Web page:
Javascript interpreted or compiled at runtime?


In this other question I asked the same thing, but in relation to Java. Now I ask about Javascript.

As far as I know, Javascript historically has always been interpreted, but Google has changed that with V8 on Chromium. Am I right or wrong? And in relation to other browsers , such as Firefox and IE, is it still interpreted?

asked by anonymous 22.07.2014 / 13:26

2 answers


Compiled at runtime. Like V8, other browsers introduced JIT Compilation to their JavaScript engines to improve performance, some almost parallel to the launch of V8 (and others later):

  • Internet Explorer: supports JIT from version 9, with engine Chakra ;
  • Firefox: supports JIT from version 3.5, with the TraceMonkey . According to Wikipedia, this was even the first implementation to use JIT, not V8, but their articles do not give exact dates. From then on, other JIT engines were also incorporated into SpiderMonkey;
  • Opera: uses V8 from version 15;
  • Safari: use the engine Nitro , also JITada in>, from 2008 (there is no mention of the version).

These are the main browsers . In the standalone context, we have Node.js which is based on V8, and the Rhino which is a special case: it originally operated in compiled mode from A to B, ie translating all JavaScript code to Java bytecodes (a practical example of the 3rd item in my answer to your other question ). This offered even better performance performance than the JIT build, but with the disadvantage of compile time being long. Today it supports the two modes: compiled and interpreted, so that the programmer can weigh what is most important to him in a given situation - speed vs. execution. speed of compilation.

In conclusion, all of the more common modern implementations use some kind of compilation, most of the JIT type. There may be others I do not know and, anyway, it's worth remembering what Maniero said in the same question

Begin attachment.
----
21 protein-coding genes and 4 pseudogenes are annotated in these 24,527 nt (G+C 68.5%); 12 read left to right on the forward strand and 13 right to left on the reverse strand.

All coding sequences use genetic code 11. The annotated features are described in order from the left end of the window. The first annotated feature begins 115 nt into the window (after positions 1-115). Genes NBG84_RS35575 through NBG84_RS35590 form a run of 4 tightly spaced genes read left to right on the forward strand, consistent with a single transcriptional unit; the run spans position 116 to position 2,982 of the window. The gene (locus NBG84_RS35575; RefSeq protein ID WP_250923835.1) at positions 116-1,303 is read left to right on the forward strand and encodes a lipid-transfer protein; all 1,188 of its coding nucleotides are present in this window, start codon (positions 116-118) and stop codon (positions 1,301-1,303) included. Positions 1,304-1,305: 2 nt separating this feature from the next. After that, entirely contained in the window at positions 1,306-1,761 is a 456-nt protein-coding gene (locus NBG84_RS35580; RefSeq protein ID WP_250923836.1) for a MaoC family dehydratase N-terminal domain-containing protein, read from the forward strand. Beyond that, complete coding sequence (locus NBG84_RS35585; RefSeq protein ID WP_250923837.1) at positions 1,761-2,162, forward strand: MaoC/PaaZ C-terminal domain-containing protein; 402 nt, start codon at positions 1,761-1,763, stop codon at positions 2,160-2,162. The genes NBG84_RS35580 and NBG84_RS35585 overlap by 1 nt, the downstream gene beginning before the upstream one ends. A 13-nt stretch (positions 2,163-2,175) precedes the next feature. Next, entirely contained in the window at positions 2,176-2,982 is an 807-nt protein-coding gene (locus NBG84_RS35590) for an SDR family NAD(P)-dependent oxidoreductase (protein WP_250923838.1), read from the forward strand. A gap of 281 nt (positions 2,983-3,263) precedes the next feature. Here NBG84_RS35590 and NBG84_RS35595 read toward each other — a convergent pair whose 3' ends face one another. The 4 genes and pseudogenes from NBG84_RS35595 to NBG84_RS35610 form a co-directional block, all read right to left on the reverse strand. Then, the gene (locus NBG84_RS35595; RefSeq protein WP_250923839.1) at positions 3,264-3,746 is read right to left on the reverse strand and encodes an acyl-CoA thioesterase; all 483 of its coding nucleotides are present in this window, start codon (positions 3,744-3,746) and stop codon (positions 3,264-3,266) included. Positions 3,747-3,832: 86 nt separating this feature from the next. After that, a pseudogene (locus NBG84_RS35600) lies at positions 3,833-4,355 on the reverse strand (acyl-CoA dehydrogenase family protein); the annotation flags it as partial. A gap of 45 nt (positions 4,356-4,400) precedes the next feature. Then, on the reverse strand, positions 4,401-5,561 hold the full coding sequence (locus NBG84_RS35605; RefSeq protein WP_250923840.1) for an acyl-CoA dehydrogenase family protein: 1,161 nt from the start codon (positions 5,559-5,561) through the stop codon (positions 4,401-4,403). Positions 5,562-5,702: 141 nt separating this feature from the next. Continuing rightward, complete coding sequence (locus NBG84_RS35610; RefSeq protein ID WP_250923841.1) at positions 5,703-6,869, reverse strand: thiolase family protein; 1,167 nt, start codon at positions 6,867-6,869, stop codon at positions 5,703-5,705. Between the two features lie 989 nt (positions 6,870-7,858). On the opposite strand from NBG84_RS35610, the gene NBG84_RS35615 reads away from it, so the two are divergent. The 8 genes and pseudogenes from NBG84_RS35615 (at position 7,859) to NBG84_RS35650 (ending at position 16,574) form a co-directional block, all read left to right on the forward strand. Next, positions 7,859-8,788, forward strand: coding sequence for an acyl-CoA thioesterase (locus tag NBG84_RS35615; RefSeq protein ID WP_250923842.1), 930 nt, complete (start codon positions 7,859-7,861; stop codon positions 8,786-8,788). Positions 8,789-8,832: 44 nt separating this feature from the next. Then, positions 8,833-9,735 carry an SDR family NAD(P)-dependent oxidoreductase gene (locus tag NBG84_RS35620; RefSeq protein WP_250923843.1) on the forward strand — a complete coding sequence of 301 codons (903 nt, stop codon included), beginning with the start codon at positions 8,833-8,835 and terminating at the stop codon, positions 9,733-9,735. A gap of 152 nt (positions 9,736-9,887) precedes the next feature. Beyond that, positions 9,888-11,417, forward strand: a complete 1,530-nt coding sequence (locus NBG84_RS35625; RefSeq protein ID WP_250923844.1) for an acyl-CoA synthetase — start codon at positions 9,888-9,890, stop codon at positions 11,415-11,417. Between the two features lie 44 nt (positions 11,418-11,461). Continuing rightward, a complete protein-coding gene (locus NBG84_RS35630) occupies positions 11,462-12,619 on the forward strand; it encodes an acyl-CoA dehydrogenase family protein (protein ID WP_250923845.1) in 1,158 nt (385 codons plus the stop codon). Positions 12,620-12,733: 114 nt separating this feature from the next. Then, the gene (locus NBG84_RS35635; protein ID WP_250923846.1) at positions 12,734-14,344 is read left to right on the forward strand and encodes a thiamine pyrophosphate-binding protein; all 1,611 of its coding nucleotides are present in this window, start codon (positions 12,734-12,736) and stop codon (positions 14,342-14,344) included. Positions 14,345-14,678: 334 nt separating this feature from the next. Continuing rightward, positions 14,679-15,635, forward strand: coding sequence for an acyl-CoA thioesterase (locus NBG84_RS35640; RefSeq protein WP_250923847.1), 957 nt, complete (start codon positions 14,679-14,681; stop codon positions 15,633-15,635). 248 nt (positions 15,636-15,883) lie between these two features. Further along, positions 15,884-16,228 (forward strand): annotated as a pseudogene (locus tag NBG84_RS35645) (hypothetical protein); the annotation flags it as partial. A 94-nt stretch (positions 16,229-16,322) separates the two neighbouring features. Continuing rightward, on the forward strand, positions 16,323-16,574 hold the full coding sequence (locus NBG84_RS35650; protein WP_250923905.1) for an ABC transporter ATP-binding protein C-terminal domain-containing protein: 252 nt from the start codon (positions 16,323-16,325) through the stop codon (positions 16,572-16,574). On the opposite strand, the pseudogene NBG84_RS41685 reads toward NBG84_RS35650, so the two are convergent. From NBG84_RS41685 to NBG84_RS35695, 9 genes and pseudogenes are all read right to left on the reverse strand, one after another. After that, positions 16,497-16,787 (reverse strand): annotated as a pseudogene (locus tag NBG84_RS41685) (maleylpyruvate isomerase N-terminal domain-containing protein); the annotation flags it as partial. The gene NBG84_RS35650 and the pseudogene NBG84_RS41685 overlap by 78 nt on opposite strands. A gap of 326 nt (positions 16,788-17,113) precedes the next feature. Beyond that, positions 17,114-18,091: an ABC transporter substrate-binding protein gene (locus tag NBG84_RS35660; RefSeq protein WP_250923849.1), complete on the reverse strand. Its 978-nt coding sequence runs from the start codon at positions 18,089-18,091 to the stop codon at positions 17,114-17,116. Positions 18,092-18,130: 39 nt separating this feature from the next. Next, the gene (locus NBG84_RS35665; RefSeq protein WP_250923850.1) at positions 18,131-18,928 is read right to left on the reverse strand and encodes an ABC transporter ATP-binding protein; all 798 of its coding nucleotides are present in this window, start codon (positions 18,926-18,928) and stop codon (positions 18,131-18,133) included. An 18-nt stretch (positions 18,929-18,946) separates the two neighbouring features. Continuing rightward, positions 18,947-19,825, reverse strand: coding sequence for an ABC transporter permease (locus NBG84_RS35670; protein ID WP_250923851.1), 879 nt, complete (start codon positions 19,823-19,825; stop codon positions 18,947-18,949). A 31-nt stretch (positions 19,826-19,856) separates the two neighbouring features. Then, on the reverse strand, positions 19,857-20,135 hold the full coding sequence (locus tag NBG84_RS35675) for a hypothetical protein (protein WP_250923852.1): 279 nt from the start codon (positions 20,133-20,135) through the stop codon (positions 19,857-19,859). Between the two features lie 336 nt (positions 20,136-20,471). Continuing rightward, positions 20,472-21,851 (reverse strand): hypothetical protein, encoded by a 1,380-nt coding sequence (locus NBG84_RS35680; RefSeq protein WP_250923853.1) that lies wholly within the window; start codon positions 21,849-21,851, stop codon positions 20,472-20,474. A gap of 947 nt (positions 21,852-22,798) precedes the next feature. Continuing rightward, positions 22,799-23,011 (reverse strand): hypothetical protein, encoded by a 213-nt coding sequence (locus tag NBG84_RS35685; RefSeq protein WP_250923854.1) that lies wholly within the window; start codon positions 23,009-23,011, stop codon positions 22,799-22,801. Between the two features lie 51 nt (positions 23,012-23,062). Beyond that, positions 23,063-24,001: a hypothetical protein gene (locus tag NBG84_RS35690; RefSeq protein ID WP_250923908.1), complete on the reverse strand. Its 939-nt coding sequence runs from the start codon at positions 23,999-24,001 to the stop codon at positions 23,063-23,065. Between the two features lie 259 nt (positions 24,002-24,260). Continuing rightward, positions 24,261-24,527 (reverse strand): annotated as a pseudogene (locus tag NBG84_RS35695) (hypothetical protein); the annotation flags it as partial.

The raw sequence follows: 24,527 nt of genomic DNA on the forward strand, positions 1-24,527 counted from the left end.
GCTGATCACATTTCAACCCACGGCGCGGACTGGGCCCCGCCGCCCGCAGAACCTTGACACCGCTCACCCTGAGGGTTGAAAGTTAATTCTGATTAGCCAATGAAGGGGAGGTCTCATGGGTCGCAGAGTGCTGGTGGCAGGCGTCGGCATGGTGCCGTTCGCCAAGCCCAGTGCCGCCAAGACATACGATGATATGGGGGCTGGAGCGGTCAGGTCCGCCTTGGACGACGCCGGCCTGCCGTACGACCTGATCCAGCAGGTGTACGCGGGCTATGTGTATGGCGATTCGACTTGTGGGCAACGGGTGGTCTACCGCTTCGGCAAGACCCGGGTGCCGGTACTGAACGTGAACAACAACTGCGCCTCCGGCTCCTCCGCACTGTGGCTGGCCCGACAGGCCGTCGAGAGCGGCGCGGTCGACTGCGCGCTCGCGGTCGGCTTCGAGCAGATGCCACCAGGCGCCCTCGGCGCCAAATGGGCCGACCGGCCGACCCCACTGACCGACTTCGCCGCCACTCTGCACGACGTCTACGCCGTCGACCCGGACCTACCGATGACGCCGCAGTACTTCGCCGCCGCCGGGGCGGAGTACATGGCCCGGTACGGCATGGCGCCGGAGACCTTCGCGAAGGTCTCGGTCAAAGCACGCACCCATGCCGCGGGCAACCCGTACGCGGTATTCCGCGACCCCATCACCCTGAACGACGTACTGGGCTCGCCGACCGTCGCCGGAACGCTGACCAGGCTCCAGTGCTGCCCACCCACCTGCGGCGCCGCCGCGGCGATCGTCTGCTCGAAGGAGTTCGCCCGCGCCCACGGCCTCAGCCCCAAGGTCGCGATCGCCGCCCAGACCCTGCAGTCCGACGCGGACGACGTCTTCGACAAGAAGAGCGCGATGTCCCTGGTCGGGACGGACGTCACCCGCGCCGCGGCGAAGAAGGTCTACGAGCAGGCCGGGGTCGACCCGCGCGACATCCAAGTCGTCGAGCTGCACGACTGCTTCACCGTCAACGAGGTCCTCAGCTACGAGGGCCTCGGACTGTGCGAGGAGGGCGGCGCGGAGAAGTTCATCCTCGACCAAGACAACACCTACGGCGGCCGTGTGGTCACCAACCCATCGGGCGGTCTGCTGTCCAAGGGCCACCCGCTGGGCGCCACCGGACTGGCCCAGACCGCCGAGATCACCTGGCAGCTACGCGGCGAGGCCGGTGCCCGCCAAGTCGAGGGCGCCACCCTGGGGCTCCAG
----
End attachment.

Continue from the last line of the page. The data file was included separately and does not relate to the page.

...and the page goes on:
22.07.2014 / 14:33

V8 and Rhino are examples of compilers of JavaScript. Respectively, for internal native code (C ++) and for JAVA Bytecode. There are also other interpreters that use a JIT compiler.

By default, JavaScript is both interpreted and compiled - this specification is not necessarily the responsibility of the language, but in the JavaScript scenario, you can delegate which interpretation or build engine you want to use.

If you want to use V8, Google explains how to work on your engine, which, as already mentioned, is compiled. Naturally web-based applications, in turn, will use engines and devices provided by client browsers, which carry interpreter mechanisms and will not compile JavaScript in a standard pattern.

Beware here: precompilation of assets

A recurring error is confusing compilation of assets with language compilation. When we use Rails, for example, we can use the Asset Pipeline to precompile our assets, causing X of .js files to unify and compress to form a single, mini- in a (erroneous) sense of "compilation."

Actually, there was yes a compilation, but it not is the same as what you are thinking, like what C # or JAVA does.     

22.07.2014 / 14:21